Alexander Roux sideboard fetches $20,350 at Stevens An exceptional walnut Victorian marble-top sideboard by Alexander Roux, made around 1860, sold for $20,350 at a multi-estate sale held April 21 by Stevens Auction Company in Aberdeen, Mississippi.
News-Antique.com - May 03,2007 - EXTRAORDINARY WALNUT VICTORIAN MARBLE-TOP SIDEBOARD BY
ALEXANDER ROUX BRINGS $20,350 AT STEVENS AUCTION, APRIL 21st
(Aberdeen, Miss.) - An exceptional walnut Victorian marble-top sideboard by Alexander Roux, made around 1860 and featuring game figures carved into the bottom doors and a boar's head in the crown, sold for $20,350 at a multi-estate sale held April 21 by Stevens Auction Company. The majestic piece measured 9 ft. tall by over 6 ft. wide. Prices quoted include a 10% buyer's premium.
The centerpiece of the auction comprised the contents of the Troy Plantation, located just west of Grenada, Miss. The Troy Plantation was the onetime home of James Knox Polk, the 11th president of the United States. Mr. Polk lived there from 1835-1849. It is still a working plantation, situated on about 850 acres of property. The sale also featured a prominent estate from Louisiana.
“This was a fine auction, packed with a lot of wonderful antique items,” said Dwight Stevens of Stevens Auction Company. “Over 500 lots changed hands. Considering it was tax season, I was pleased with the turnout and the results.” Absentee and phone bids poured in during the day, to complement an active on-site crowd. The sale was held in Stevens' showroom, at 609 N. Meridian St.
In other highlights:
Half and full tester beds did well, as they seem to do at all Stevens auctions. A rosewood Victorian half tester bed by P. Mallard (circa 1850), went for $18,700; while a mahogany Empire full tester plantation bed (circa 1840) gaveled for $8,800. From the same category (albeit much smaller), a gorgeous flamed mahogany Empire baby's cradle (39 in. long x 19 in. deep x 26 in. tall), reached $440.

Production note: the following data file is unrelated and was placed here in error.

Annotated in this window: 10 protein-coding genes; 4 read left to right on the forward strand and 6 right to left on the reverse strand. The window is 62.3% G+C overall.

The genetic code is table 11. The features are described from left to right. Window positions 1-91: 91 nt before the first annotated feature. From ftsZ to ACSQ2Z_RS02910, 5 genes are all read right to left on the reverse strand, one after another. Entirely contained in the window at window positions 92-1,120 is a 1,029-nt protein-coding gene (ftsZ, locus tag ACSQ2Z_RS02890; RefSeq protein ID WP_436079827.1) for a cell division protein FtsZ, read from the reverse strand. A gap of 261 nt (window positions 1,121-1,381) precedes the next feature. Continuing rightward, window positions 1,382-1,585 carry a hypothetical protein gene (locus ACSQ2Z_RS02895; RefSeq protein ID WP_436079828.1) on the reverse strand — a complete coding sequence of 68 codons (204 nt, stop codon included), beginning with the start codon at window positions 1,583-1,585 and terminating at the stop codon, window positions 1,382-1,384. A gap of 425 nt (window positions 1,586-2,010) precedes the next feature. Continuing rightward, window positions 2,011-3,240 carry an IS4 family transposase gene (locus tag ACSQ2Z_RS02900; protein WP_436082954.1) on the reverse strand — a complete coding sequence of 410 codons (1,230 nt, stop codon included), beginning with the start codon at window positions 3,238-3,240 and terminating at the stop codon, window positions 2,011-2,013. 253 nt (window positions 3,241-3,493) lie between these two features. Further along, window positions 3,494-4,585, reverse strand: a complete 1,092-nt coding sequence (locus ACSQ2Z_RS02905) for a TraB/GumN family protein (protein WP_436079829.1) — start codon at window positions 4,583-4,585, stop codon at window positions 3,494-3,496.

Period furniture, another staple at Stevens estate auctions, also did well. A mahogany secretary, with a fitted interior and Greek ladies carved into the columns (circa 1890), made $4,620; a one-door rosewood wardrobe, with bird's eye maple interior and original finish (102” tall, circa 1875), garnered $3,850; and a flamed mahogany Empire Jackson press with claw feet (circa 1840), hit $1,320.
A stunning 5-piece Italian silver service, signed “Tutunzi, Roma” (circa 1900, 800 silver), wowed the crowd at $1,760; two cranberry lusters with enamel paint (circa 1870-1880, 14” tall), had chips and wear, but that didn't prevent them from fetching $880 the pair; and an original oil-on-canvas painting of a British officer, unsigned and still in its original gold frame, changed hands for $880.
Antique lighting pieces were in abundance and brought illuminating prices. A bronze Astral lamp, signed “Cornelius” and with its original Gothic shade (dated 1850, 27” tall), lit up the room for $1,375; a J.C. Webb (New York, N.Y.) Astral lamp, dated 1851 and never electrified (22” tall) went for $935; and a Victorian brass parlor lamp, signed Bradley & Hubbard (circa 1890), made just over $600.
A brass gasolier with original etched shades and prisms, original to the Troy Plantation and made around 1860, found a new owner for $770; an Old Victorian brass